Sir James Dyson, the entrepreneur who revolutionised the vacuum cleaner, plans to launch an electric car in 2020.
Dyson has had a team of 400 engineers and developers working on the £2.5bn project since 2015, and although no prototype has yet been built, its electric motor was ready, he said.
He added that two different battery types are under development which he believes are already more efficient than those in existing electric cars.
The vehicle will be quite expensive to purchase, and the design is “all about the technology”, he said.
“What we’re doing is quite radical,” he added.
Further research and development work on the vehicle will take place at a new-build facility under construction at a former airfield at Hullavington, near Dyson’s Malmesbury headquarters.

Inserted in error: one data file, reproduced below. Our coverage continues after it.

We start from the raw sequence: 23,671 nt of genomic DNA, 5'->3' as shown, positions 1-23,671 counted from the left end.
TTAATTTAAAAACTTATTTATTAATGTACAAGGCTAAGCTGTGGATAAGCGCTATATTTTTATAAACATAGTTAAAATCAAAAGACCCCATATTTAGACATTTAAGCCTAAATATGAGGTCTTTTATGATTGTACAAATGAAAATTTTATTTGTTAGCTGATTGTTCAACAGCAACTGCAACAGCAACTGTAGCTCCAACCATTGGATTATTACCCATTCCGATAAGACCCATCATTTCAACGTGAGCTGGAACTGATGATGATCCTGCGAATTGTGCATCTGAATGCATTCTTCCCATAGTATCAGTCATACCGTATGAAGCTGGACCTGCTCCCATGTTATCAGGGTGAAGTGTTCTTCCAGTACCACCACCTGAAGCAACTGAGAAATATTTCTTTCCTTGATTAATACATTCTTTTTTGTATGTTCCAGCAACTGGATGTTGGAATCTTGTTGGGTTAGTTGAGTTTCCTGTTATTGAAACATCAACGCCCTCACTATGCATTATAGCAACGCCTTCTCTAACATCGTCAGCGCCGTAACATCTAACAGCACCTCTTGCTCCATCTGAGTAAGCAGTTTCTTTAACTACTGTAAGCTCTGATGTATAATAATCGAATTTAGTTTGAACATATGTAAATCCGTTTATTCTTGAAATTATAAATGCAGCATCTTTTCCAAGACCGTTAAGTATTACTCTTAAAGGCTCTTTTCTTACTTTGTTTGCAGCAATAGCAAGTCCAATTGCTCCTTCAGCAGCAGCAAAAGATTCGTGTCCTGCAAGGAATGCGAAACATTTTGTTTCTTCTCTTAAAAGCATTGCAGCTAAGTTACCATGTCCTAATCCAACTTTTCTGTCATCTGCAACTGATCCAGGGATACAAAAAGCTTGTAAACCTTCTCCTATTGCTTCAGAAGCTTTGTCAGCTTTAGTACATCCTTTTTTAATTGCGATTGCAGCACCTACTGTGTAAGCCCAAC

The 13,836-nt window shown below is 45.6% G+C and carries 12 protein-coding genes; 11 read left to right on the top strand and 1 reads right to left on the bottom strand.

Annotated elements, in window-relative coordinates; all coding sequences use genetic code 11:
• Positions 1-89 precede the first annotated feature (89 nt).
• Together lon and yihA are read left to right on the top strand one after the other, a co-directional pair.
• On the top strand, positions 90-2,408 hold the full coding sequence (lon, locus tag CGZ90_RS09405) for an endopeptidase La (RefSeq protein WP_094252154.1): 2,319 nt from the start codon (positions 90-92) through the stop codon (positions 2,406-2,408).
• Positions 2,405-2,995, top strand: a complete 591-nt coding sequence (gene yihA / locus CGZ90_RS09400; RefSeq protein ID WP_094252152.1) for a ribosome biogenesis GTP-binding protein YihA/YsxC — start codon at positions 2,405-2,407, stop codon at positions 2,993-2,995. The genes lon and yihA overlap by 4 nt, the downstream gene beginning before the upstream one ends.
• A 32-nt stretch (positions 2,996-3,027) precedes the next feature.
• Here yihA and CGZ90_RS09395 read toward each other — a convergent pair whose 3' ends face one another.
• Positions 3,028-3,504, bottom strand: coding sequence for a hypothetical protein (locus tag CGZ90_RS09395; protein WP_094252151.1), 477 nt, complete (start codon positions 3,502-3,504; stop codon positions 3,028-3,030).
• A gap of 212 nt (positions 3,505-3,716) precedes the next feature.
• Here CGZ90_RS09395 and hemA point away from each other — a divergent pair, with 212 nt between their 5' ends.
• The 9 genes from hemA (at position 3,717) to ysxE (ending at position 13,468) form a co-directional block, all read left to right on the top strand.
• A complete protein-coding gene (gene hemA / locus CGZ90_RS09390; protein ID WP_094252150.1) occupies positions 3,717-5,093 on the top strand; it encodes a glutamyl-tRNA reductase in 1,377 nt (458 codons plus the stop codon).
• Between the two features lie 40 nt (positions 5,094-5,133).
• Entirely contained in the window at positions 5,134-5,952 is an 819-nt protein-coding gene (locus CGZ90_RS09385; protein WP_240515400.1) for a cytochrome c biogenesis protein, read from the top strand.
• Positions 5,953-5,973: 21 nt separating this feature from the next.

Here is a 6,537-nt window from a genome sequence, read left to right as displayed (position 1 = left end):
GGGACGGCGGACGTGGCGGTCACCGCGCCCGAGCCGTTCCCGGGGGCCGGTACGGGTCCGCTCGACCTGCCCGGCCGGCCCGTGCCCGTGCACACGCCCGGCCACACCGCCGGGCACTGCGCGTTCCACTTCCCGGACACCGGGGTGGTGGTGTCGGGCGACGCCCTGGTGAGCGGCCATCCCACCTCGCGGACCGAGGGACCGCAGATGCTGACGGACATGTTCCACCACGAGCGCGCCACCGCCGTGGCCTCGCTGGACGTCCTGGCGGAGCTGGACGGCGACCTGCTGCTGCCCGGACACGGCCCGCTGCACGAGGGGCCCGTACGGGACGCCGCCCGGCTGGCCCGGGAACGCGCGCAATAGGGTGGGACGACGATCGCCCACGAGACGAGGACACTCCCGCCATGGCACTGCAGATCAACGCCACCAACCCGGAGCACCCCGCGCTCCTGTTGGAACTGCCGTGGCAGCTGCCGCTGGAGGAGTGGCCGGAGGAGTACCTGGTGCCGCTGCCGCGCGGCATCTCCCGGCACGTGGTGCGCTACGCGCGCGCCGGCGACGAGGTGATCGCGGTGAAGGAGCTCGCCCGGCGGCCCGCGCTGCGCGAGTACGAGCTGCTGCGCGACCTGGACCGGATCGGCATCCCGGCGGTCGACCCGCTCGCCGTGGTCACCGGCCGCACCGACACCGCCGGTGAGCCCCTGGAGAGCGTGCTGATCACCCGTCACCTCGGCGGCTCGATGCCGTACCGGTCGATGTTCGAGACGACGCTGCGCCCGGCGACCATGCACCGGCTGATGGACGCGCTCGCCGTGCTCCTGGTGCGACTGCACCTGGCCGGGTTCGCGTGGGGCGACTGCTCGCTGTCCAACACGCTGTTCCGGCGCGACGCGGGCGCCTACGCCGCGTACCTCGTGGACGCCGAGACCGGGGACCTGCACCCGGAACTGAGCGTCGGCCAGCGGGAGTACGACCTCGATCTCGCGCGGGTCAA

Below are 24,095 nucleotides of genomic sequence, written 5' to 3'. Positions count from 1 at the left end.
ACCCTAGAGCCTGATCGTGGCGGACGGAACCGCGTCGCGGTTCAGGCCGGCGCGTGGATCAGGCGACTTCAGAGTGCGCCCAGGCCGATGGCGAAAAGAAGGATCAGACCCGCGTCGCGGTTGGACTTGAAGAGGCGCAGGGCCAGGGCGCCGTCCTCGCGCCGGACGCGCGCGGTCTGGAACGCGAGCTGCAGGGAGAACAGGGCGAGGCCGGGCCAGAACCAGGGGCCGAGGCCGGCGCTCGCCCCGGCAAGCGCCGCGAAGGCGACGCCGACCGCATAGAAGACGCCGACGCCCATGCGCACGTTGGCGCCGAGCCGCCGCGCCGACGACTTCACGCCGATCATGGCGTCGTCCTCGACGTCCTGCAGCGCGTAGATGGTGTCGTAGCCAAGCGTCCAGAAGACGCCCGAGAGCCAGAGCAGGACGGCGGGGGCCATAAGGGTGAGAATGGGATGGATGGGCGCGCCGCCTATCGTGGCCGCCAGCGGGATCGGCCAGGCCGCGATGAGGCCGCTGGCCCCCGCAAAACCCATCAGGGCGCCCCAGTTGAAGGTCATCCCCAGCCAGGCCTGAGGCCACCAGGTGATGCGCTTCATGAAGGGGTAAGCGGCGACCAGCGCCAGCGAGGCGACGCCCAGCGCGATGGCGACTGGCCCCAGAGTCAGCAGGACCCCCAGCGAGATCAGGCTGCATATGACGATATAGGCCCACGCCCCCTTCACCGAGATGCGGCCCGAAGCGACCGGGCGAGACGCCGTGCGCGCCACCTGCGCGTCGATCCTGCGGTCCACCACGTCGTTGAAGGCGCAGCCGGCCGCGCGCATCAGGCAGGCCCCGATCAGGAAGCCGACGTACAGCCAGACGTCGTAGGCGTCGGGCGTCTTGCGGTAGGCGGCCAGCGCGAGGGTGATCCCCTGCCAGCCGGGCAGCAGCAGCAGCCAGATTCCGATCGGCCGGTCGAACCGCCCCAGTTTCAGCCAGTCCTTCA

Dyson expects the far east to be his biggest market, as he believes it has welcomed EV technology more quickly than Europe.
Like Tesla, Dyson’s car will not be aimed at the mass market.
“I’m not a Johnny-come-lately to electric cars. It’s been my ambition since 1998 when I was rejected by the industry that has happily been creating dirty vehicles, and governments have kept on allowing it,” he told The Guardian.
Dyson, whose cleaner sales generate high profit margins for the group, believes the car would be profitable and predicted the automotive operation would outgrow the rest of the company.
Dyson's ambitions outweigh those displayed in the 1980s by technology entrepreneur Sir Clive Sinclair, who brought to market a three-wheeled electric vehicle, the Sinclair C5.
That was planned to be the first of a number of Sinclair cars, but the remainder didn't get off the drawing board.